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Spring squid: Mouthwatering mollusk
By Gao Ceng

SQUID, or calamari in Italian, is popular in Mediterranean countries, as well as Asia for its umami flavor, chewy yet tender texture and its salty, tasty black ink.

Early spring is one of the best seasons for the mollusk, which is in the same family as octopus and cuttlefish.

When properly prepared, the taste is delicate if a bit difficult to describe. When poorly prepared (often overcooked), it tastes bland and rubbery.

Many chefs appreciate squid for its versatility - fried calamari is famous. Squid can be grilled, stuffed, lightly boiled and served cold in a salad; squid ink pasta is popular.

"Mediterranean cuisine involves a lot of seafood and squid is a key ingredient. It's versatile and can be presented simply or with creativity," says Marco Ragoni, Italian chef at Giovanni's of Sheraton Shanghai Hongqiao Hotel.

Grilling and stuffing squid with other seafood and vegetables are the latest culinary trends in Mediterranean countries, according to Ragoni.

Grilled squid has a smoky flavor and tender texture. Stuffed squid has layers of texture and rich flavors.

Olive oil, sea salt, pepper and herbs are typically used for seasoning to enhance the delicate flavor and create a balanced, sweet-sour-salty flavor, says Julie Donohoe, executive chef at Hotel Indigo Shanghai on the Bund.

Dark squid ink is often used to make seafood pasta and risotto, which is pleasantly salty and umami but also blackens teeth and gums.

Squid is popular in Korean cuisine for both main courses and side dishes, due to its fresh taste and chewy texture, says South Koreann Alan Cha, chef de cuisine at Renaissance Shanghai Caohejing Hotel.

"The unique texture of squid is ideal for cooking traditional Korean food, either serving it raw, well-cooked, or as sashimi for a delightful taste experience," chef Cha explains.

Unlike Mediterranean chef using light seasonings to enhance the squid's natural flavor, Korean chefs prefer to highlight the flavor by using chili paste, Cha says.

In Chinese cuisine, especially in Ningbo City of Zhejiang Province and Fujian Province, squid is interpreted quite differently. It is usually deep fried with sesame to create crispy texture and caramel-like flavor. The ink is made into a thick paste served with steamed rice.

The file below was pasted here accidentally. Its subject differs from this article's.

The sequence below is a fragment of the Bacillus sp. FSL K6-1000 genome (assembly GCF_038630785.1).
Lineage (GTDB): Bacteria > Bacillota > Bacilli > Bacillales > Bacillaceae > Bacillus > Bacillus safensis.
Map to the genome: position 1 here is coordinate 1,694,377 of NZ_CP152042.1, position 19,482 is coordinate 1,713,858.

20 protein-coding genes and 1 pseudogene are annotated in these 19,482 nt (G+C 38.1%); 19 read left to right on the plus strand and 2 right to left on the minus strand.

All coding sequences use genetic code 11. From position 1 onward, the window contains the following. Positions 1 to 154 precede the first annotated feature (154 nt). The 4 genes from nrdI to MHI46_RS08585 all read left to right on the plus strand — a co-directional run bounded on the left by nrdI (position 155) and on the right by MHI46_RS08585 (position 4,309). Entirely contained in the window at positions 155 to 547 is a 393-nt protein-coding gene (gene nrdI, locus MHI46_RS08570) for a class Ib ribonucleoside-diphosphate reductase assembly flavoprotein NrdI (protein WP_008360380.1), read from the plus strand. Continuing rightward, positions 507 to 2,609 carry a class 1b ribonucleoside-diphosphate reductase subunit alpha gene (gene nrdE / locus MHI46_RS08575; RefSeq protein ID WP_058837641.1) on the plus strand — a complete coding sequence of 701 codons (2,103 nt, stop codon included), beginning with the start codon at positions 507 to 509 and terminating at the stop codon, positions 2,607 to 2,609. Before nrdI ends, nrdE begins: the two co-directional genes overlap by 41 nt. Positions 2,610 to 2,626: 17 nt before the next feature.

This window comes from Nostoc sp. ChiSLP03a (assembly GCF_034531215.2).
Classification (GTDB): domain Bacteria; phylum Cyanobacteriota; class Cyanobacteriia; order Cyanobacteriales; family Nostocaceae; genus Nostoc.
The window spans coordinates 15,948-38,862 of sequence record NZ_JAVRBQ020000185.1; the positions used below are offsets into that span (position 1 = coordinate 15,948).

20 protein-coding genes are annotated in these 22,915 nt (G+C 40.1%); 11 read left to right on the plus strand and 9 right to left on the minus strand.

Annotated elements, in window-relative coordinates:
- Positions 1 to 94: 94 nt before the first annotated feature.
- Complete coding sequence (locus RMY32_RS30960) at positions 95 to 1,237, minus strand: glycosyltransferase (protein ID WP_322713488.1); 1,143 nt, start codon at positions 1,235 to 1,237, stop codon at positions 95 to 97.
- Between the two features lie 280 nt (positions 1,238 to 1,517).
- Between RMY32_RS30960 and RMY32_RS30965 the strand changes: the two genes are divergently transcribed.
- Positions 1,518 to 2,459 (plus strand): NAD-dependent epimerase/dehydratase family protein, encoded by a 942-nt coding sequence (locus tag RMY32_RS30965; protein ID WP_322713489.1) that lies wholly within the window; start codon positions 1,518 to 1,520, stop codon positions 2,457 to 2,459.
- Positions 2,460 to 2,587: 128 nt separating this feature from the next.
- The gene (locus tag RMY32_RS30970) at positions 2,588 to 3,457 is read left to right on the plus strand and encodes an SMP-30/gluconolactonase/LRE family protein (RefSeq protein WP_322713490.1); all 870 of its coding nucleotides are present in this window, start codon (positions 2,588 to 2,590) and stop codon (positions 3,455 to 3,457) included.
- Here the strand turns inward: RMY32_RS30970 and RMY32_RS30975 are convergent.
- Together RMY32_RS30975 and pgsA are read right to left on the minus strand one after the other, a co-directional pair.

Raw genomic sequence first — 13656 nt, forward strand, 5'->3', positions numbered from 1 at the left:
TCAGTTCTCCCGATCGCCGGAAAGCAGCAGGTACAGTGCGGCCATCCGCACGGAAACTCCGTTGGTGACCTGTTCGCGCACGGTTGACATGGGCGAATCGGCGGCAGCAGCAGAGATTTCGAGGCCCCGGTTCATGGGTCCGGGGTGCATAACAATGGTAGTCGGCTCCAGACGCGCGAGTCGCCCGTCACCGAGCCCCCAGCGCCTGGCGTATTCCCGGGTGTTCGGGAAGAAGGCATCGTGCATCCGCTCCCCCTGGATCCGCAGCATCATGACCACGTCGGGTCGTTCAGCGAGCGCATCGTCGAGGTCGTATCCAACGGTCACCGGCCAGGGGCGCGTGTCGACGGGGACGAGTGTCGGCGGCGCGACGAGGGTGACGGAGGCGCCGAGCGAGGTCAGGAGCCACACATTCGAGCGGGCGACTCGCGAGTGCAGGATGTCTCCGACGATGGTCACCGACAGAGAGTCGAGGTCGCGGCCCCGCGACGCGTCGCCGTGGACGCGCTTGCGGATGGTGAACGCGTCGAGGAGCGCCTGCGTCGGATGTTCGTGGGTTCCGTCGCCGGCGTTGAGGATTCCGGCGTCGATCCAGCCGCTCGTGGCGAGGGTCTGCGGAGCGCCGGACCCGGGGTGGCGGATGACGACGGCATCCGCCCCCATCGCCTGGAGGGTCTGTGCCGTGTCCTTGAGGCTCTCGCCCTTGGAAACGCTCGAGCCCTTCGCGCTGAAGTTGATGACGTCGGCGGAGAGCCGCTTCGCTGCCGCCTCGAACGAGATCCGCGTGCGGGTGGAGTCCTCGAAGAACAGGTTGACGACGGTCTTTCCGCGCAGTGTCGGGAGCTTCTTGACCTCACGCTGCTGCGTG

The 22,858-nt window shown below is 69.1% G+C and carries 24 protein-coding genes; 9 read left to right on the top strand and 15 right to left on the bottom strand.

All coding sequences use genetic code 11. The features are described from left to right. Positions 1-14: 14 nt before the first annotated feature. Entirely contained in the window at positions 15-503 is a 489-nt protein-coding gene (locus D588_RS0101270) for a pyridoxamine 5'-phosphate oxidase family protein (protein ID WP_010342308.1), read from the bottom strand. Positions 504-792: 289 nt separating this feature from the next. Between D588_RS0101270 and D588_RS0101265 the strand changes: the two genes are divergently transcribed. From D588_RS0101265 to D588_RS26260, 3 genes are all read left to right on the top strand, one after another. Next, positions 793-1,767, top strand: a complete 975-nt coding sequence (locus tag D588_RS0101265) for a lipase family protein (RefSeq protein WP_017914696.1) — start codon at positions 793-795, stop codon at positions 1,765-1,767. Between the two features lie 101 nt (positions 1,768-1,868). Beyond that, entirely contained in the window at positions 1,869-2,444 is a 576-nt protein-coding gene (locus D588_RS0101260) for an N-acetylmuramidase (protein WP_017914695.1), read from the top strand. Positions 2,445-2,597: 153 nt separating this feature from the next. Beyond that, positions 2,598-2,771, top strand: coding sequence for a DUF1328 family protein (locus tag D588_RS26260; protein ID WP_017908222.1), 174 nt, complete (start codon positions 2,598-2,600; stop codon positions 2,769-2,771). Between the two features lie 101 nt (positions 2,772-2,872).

Here are four squid dishes at Shanghai's five-star hotels.

Paccheri pasta with squid in black ink sauce
(140 yuan+15%)

Chef Ragoni draws inspiration for this dish from his hometown in Sardinia. The squid ink sauce imparts a rich flavor to the pasta. The firm squid and silky pasta go well together in this simple dish that presents the full flavor of squid.

Stuffed squid with baby bok choy
(110 yuan+15%)

The grilled squid stuffed with prawn has a clean, light taste and the presentation is attractive. The stuffed squid is made into a round shape. Red beetroot juice is used to top the squid and draw a line on the plate. Bok choy is served raw together with the squid.

Venue: Giovanni's Italian Restaurant, Sheraton Shanghai Hongqiao Hotel
Tel: 6275-8888 ext 4276
Address: 27/F, 5 Zunyi Rd S.

Squid pancake
(68 yuan+15%)

This traditional Korean dish is also the signature dish in chef Cha's restaurant. Squid, shrimp and scallops are pound and pan-fried to a golden pancake, tasting crispy outside and tender and juicy inside. Chili is added for richness and intensity.

Venue: Smoki Moto, Renaissance Shanghai Caohejing Hotel
Tel: 3325-8388
Address: 397 Tianlin Rd

BBQ squid with eggplant, sofrito and quinoa
(130 yuan+15%)

A layer of quinoa (a grain-like seed) is spread over eggplant, followed by grilled squid topped with sofrito, a combination of chili seeds, saffron and other seasonings. The chef recommends taking a big bite to include all the ingredients of varied flavor and texture.

Venue: CHAR, Hotel Indigo Shanghai on the Bund
Tel: 3302-9999
Address: 29/F, 585 Zhongshan Rd E2

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